Comparing currents along end-fed and center-fed dipoles: Predictions please

Discussion in 'Antennas, Feedlines, Towers & Rotors' started by KX4O, Apr 27, 2019.

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  1. KX4O

    KX4O Ham Member QRZ Page

    Answering the challenge
    Here is the first test setup partially answering Rege's (AI3V) challenge of placing a small transmitting source at the end of an EFHW to see what happens. Rege wanted 80m and a far field measurement. This will be at the more manageable 30m and use a commercial magnetic field probe relaying measurements via WiFi to a distant computer. Likewise the ~150 mW transmitter is remotely controlled via WiFi. Both are battery powered and have no additional wiring to spoil the antenna isolation.

    I've confirmed all the gear works as designed, but not without some pain of bricking Raspberry Pi Zeros, etc.

    Here is the test setup...

    [​IMG]

    Important points include:
    • I made two dipoles rather than morphing one to both purposes due to the different feed mechanisms.
    • The center-fed 30m dipole is split with a strain relief and then attached to a Banana-BNC adapter for attachment to the R-Pi 30m transmitter module.
    • The end-fed 30m dipole is one continuous wire with the same broadband LNR autotransformer from my dissection years ago. See picture here from this article about the LNR 40-20-10. A UHF to BNC adapter allows connection of the same R-Pi 30m transmitter module.
    • The dipoles are suspended with non-conductive rope (or equiv.) atop non-conductive masts.
    • The mag sensor will move in small increments measuring the magnetic field about one inch from the dipole wire.
    • This distance between wire and mag loop sensor is fixed by the non-conductive hanging system I made. It's quite a sight. Pics soon.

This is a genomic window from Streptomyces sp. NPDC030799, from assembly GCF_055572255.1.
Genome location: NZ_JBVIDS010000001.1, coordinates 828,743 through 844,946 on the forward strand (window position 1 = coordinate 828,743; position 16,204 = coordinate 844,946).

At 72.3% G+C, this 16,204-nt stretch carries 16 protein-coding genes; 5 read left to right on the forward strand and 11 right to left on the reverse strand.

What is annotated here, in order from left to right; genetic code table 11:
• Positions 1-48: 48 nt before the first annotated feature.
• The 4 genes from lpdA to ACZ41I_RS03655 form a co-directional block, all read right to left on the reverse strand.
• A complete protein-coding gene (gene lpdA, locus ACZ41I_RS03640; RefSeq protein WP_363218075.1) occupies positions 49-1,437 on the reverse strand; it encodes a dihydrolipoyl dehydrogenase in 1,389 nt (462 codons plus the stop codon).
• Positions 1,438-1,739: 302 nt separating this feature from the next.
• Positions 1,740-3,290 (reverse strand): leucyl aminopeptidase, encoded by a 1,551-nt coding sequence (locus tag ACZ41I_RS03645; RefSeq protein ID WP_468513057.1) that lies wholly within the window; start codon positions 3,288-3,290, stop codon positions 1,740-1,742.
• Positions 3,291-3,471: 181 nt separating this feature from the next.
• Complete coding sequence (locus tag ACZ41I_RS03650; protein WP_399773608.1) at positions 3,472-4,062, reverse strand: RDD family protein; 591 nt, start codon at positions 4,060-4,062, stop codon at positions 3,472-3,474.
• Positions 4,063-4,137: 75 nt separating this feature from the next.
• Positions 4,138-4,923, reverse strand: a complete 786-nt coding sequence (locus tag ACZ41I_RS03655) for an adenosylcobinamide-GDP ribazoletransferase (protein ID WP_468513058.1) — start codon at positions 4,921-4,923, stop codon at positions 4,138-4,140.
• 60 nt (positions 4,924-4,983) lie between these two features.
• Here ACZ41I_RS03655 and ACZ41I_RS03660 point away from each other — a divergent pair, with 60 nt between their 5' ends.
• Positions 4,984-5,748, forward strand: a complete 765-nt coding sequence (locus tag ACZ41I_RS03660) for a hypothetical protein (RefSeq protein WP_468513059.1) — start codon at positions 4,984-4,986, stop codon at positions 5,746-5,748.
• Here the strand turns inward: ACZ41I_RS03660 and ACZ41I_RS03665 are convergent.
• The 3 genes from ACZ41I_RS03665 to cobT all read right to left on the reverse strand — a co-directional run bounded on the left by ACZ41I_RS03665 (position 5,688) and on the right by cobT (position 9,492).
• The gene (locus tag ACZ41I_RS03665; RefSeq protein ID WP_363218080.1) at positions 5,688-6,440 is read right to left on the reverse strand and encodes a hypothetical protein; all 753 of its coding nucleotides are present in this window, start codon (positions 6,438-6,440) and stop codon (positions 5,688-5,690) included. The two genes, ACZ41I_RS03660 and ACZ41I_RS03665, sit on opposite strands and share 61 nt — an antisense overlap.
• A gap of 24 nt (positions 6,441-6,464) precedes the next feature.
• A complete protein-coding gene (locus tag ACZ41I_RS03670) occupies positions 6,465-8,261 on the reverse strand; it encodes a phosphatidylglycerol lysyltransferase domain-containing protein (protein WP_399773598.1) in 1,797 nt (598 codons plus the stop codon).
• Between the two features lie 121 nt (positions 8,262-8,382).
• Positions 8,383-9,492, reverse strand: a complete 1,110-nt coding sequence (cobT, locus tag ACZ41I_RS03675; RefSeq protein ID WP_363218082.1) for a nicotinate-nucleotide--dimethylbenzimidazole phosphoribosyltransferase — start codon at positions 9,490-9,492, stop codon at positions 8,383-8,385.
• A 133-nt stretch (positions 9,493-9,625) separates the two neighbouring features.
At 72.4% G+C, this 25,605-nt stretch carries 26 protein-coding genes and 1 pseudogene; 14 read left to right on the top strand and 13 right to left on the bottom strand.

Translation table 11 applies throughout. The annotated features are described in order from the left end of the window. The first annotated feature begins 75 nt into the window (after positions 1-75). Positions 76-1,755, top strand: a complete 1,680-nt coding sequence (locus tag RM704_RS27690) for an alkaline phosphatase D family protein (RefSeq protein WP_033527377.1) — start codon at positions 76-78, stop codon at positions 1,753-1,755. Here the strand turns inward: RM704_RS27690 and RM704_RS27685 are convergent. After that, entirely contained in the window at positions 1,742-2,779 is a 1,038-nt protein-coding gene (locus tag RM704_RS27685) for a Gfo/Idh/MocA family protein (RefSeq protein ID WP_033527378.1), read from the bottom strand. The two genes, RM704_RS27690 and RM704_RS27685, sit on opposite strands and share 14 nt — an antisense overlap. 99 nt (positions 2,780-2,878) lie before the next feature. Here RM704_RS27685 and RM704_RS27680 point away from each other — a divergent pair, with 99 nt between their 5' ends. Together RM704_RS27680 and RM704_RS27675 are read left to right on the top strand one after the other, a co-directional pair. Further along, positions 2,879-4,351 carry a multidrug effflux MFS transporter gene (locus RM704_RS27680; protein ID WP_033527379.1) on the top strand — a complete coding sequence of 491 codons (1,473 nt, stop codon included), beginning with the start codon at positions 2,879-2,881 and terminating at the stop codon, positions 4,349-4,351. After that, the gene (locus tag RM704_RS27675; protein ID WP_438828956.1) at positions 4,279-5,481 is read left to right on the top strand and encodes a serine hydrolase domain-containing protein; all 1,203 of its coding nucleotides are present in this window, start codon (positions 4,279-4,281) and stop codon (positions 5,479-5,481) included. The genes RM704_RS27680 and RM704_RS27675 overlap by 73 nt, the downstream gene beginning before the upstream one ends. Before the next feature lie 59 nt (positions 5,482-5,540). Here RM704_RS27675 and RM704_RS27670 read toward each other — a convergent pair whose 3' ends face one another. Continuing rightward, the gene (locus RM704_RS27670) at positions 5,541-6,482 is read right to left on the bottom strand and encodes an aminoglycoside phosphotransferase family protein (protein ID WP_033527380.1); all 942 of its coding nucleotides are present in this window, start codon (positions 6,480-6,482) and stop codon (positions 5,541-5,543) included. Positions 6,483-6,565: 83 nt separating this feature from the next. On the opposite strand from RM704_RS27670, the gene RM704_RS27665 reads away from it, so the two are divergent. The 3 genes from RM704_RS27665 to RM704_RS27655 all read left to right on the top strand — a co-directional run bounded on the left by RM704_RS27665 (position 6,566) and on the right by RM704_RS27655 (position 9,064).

• The ~150 mW of applied power, the probe spacing from the wire, and the sensor electronics produce useful numbers in the range I can digitize. With effort I could make this an absolute measurement, but for this A-B comparison, relative will have to do.
    • Magnetic field being proportional to current, we will effectively map the current magnitude along the wire for each case.
    • The center-fed dipole is made from copper wire, while the end-fed is nichrome wire. Just kidding... seeing if you are awake. Both are, of course, made from precisely the same copper wire.
    • Both wires required trimming to obtain good SWR using a good ole MFJ meter hanging as free as I could get it in my initial tests. Both wound up the same length... no surprise.
    • Both dipoles have no conductors anywhere near... except earth of course. The height and tautness will be kept as consistent as we can, but many data sets will hopefully average out any variations.
    This test is a long time coming. I've been careful about its planning, but welcome suggestions for improvement. Keep in mind I'm testing only one thing... how that ~150 mW turns into current magnitude differing only in source placement at center or end.

    Why not use a wraparound rf current meter?
    Weight mostly. The wireless sensor system can ride on an antenna element with ease and not droop it too much. Remote measurement also means I can test with the sensor well away with dipole elevated to great heights. Nothing wrong with rf current meters. I have the MFJ product. This is just less intrusive to the system and easier to read remotely.

    Predictions please
    It's time. If you believe the above approach can work, it's time to place your bets on the outcome of this test. Precision not required. Possible broad answers include:
    1. Both antennas have mag fields (and hence current, hence performance) within a couple dB of each other given the LNR transformer introduces at least a little bit of understandable loss to the system.
    2. The end-fed antenna fails to operate much like a 1/4 wave whip on an HT ruins performance.
    3. Something in between.
    I've already seen enough preliminary data to suggest #1, but will let the final data represent my opinion. A hint is buried in the setup bullet points above.

    This is just data folks. Let's please refrain from this thread devolving into jackassery as oft times happens here on the Zed. I'd really appreciate your help keeping a broad smile on the moderator's face.
     
    K9AXN, KD6RF, WN1MB and 3 others like this.
  2. NH7RO

    NH7RO Ham Member QRZ Page

    The Rege Challenge will finally come to fruition. Cool.
     
  3. SM0GLD

    SM0GLD Ham Member QRZ Page

    :D
    I will follow this test.
     
  4. 4X1WD

    4X1WD Ham Member QRZ Page

    Me too,

    daniel